Mr. Ganz: “I will take any phone call and meet with any customer without screening. I will go and meet somebody at a branch; I have done all of these things. When somebody comes in and reports a problem and they want to talk to the CEO, they will be given my business card and they can dial me right then and there. I will stay in touch like no other CEO. I know that this is not an easy thing to do, because I do get phone calls. Out of five phone calls that I get, four will be positive calls. It is much better to have my phone number in any branch or any newsletter as a quality control tool, than paying for some survey of customer satisfaction. This is the ultimate survey of customer satisfaction. If the employees know that access to me is unrestricted, their service will be provided at a higher and better rate than if I were not leading the charge. I am convinced of that.”

CEOCFOinterviews: Do you advertise in the community?

Mr. Ganz: “We do some, which includes a local radio talk-show advertising. We send also out a quarterly newsletter to everybody that has an account with us, where we communicate with them about a lot of consumer issues and advice, not necessarily selling a product, but financial advice on how to do certain things, what to be careful about, identity theft and all the issues that come along. We use it more as an identification tool than a sales tool and as a way to stay in touch with customers who don’t come into the bank often.”

CEOCFOinterviews: Are you involved in the community and/or with charities.

Mr. Ganz: “We were replacing and upgrading our computer system, so instead of just discarding them, two days ago, we donated fourteen computers to “Operation Home Front”. They are a local organization that will donate these computers, which are perfect for word-processing and e-mail, to the military families that cannot afford computers, but will have to talk to their loved ones on the ships. We also sponsor a dignitary luncheon at the Mother Goose Parade, which is the biggest parade out west after the Rose parade; the children appreciate that. We are not a huge donor of things, but what we do give, we want to make sure that the public at large or a certain group of people clearly and directly benefit.”

CEOCFOinterviews: Are there any new products and services that you would like to offer?

Mr. Ganz: “In January (2003), we are going to go through a core system conversion and then we are going to introduce a High-Yield Checking and Money Market Checking accounts; two products we currently don’t have. We are also going to bring all of our loan servicing in–house so that a customer will be able to see all his and her relationships with us, and to execute all transactions on the web.”

CEOCFOinterviews: Are you looking to open any new branches?

Mr. Ganz: “Yes, as we have publicly disclosed in our prospectus, we will open one new branch a year. We have done so this year and expect to do so in the years to follow.”

CEOCFOinterviews: Are acquisitions a part of your strategy going forward and are you committed to remaining independent?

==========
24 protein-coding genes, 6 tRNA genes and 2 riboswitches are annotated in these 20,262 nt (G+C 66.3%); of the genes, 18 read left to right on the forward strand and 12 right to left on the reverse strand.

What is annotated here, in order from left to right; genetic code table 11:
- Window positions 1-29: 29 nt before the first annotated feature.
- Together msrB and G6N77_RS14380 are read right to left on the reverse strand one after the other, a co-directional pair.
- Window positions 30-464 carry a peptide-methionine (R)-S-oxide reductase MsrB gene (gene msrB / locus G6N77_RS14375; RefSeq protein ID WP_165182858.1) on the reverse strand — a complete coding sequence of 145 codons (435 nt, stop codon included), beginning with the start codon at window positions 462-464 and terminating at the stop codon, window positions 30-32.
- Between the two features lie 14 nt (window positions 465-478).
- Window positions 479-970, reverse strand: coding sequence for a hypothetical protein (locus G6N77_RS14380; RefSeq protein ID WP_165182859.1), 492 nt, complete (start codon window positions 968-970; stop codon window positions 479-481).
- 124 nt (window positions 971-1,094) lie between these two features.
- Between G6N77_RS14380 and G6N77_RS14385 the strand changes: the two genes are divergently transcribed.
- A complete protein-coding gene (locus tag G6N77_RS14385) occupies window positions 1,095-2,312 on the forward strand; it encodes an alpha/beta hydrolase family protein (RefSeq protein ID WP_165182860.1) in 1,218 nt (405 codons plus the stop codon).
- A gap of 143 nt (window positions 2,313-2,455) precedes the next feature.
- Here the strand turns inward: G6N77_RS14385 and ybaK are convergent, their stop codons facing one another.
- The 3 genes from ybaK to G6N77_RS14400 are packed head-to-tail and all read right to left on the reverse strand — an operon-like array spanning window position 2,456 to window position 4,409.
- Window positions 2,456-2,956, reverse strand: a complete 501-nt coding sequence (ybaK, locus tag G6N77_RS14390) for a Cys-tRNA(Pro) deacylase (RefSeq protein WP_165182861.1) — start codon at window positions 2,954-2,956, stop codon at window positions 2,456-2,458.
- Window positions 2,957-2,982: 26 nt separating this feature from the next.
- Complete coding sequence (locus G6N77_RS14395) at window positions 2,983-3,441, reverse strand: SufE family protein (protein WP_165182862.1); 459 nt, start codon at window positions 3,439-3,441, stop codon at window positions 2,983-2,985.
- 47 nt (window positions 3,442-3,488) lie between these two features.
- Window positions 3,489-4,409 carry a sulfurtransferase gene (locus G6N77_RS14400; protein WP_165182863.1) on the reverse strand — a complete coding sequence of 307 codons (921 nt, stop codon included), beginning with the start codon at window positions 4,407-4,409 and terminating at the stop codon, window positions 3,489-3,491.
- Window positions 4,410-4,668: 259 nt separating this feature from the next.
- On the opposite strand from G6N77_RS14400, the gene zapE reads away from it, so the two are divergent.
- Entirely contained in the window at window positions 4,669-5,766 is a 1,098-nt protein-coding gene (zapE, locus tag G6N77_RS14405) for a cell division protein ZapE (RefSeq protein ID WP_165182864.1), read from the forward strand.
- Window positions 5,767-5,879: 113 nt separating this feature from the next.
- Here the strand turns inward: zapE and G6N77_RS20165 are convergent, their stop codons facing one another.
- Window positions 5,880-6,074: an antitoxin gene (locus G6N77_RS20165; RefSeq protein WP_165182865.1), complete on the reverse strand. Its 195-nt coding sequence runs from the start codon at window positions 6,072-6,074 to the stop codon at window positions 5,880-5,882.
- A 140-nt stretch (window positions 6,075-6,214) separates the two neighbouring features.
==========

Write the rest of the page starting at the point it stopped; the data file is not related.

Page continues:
Mr. Ganz: “Yes, we are at this point committed to remaining independent, however on any such statement, I have learned never to say never because situations might change. I am not currently looking to acquire another bank. If I had a chance to acquire one at a great price that would be a credit to our income, I would do it.   I think we want to keep our options open and have available strategic acquisitions or dispositions down the road. Whatever we feel is appropriate for the shareholders; that might change because what is true this year may not be true next year. This year we are not planning on selling and we haven’t decided to buy. We want to keep our options open but we don’t have definite plans one way or the other.”

CEOCFOinterviews: How do you do with non-performing loans compared to your peers?

Mr. Ganz: “We have been doing well, if you look at our 10-Q, we have been in good shape from an asset quality point-of-view. As long as the real-estate market stays up, I think all thrifts are going to do well in asset quality.”

CEOCFOinterviews: I see that you have a service guarantee; do people take you up on that?

Mr. Ganz: “We haven’t paid out much yet.  The reason we did it is because the bank managers and employees tell the customers about it when they open their accounts, and if the customer leaves us, because of a service issue, I think that it is worth at least fifty dollars for me to know.  Many companies say “ open a checking account with us and we will put fifty bucks in it.” We are basically saying that you might go out and buy a checking account, but to get a loyal customer is not guaranteed.  I would much rather tell a loyal customer that “if you ever have a problem, I’ll pay it.”

CEOCFOinterviews: What should shareholders and potential investors know about First PacTrust Bancorp?

Mr. Ganz: We are a plain vanilla S&L, and if you want to invest in a plain vanilla S&L, we are probably the way to go. We don’t do many of the things that other banks do because we are a niche player. We do home lending multi-family and commercial real-estate loans and deposits, better than anyone else in our neighborhood.

For deposits, I think we have the best transaction schedules in regard to fees and service, of any local bank, We also have the best home loan process and we are faster at approving a home loan than any other bank locally. I think we have two competitive advantages, one is that we have better transaction services for less fees and we are faster in our loan   processing and approval than our local competitors.”